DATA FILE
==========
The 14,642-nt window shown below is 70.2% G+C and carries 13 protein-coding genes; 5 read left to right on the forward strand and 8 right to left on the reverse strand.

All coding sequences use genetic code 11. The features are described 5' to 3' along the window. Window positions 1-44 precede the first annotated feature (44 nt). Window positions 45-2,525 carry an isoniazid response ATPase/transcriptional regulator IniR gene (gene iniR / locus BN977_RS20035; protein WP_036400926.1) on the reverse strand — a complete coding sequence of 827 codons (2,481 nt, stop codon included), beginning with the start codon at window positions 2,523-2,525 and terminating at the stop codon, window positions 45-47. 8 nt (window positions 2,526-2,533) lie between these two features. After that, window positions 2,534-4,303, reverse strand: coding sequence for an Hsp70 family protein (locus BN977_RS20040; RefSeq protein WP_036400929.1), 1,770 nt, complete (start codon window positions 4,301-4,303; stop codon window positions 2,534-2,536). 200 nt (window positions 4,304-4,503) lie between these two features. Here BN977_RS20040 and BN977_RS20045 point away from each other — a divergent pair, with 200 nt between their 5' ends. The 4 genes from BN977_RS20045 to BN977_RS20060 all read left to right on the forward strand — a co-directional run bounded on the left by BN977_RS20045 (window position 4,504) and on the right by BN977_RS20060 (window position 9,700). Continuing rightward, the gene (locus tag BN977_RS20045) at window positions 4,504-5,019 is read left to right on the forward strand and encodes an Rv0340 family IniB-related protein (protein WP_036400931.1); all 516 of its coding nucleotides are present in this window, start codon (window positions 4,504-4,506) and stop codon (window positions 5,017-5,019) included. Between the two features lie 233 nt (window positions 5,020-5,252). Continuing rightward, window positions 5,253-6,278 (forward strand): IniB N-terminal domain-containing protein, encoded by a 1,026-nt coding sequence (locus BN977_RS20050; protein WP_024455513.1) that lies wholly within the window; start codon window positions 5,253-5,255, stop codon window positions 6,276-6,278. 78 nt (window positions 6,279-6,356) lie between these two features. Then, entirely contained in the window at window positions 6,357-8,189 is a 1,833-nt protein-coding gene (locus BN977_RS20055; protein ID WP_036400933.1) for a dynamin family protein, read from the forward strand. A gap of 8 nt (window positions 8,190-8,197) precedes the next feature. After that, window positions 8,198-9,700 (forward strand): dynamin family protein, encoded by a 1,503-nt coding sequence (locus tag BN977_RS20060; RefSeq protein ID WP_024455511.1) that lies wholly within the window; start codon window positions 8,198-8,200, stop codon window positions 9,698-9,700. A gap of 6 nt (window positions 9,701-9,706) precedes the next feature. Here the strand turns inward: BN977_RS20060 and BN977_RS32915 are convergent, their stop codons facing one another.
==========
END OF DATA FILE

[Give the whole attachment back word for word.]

The 14,642-nt window shown below is 70.2% G+C and carries 13 protein-coding genes; 5 read left to right on the forward strand and 8 right to left on the reverse strand.

All coding sequences use genetic code 11. The features are described 5' to 3' along the window. Window positions 1-44 precede the first annotated feature (44 nt). Window positions 45-2,525 carry an isoniazid response ATPase/transcriptional regulator IniR gene (gene iniR / locus BN977_RS20035; protein WP_036400926.1) on the reverse strand — a complete coding sequence of 827 codons (2,481 nt, stop codon included), beginning with the start codon at window positions 2,523-2,525 and terminating at the stop codon, window positions 45-47. 8 nt (window positions 2,526-2,533) lie between these two features. After that, window positions 2,534-4,303, reverse strand: coding sequence for an Hsp70 family protein (locus BN977_RS20040; RefSeq protein WP_036400929.1), 1,770 nt, complete (start codon window positions 4,301-4,303; stop codon window positions 2,534-2,536). 200 nt (window positions 4,304-4,503) lie between these two features. Here BN977_RS20040 and BN977_RS20045 point away from each other — a divergent pair, with 200 nt between their 5' ends. The 4 genes from BN977_RS20045 to BN977_RS20060 all read left to right on the forward strand — a co-directional run bounded on the left by BN977_RS20045 (window position 4,504) and on the right by BN977_RS20060 (window position 9,700). Continuing rightward, the gene (locus tag BN977_RS20045) at window positions 4,504-5,019 is read left to right on the forward strand and encodes an Rv0340 family IniB-related protein (protein WP_036400931.1); all 516 of its coding nucleotides are present in this window, start codon (window positions 4,504-4,506) and stop codon (window positions 5,017-5,019) included. Between the two features lie 233 nt (window positions 5,020-5,252). Continuing rightward, window positions 5,253-6,278 (forward strand): IniB N-terminal domain-containing protein, encoded by a 1,026-nt coding sequence (locus BN977_RS20050; protein WP_024455513.1) that lies wholly within the window; start codon window positions 5,253-5,255, stop codon window positions 6,276-6,278. 78 nt (window positions 6,279-6,356) lie between these two features. Then, entirely contained in the window at window positions 6,357-8,189 is a 1,833-nt protein-coding gene (locus BN977_RS20055; protein ID WP_036400933.1) for a dynamin family protein, read from the forward strand. A gap of 8 nt (window positions 8,190-8,197) precedes the next feature. After that, window positions 8,198-9,700 (forward strand): dynamin family protein, encoded by a 1,503-nt coding sequence (locus tag BN977_RS20060; RefSeq protein ID WP_024455511.1) that lies wholly within the window; start codon window positions 8,198-8,200, stop codon window positions 9,698-9,700. A gap of 6 nt (window positions 9,701-9,706) precedes the next feature. Here the strand turns inward: BN977_RS20060 and BN977_RS32915 are convergent, their stop codons facing one another.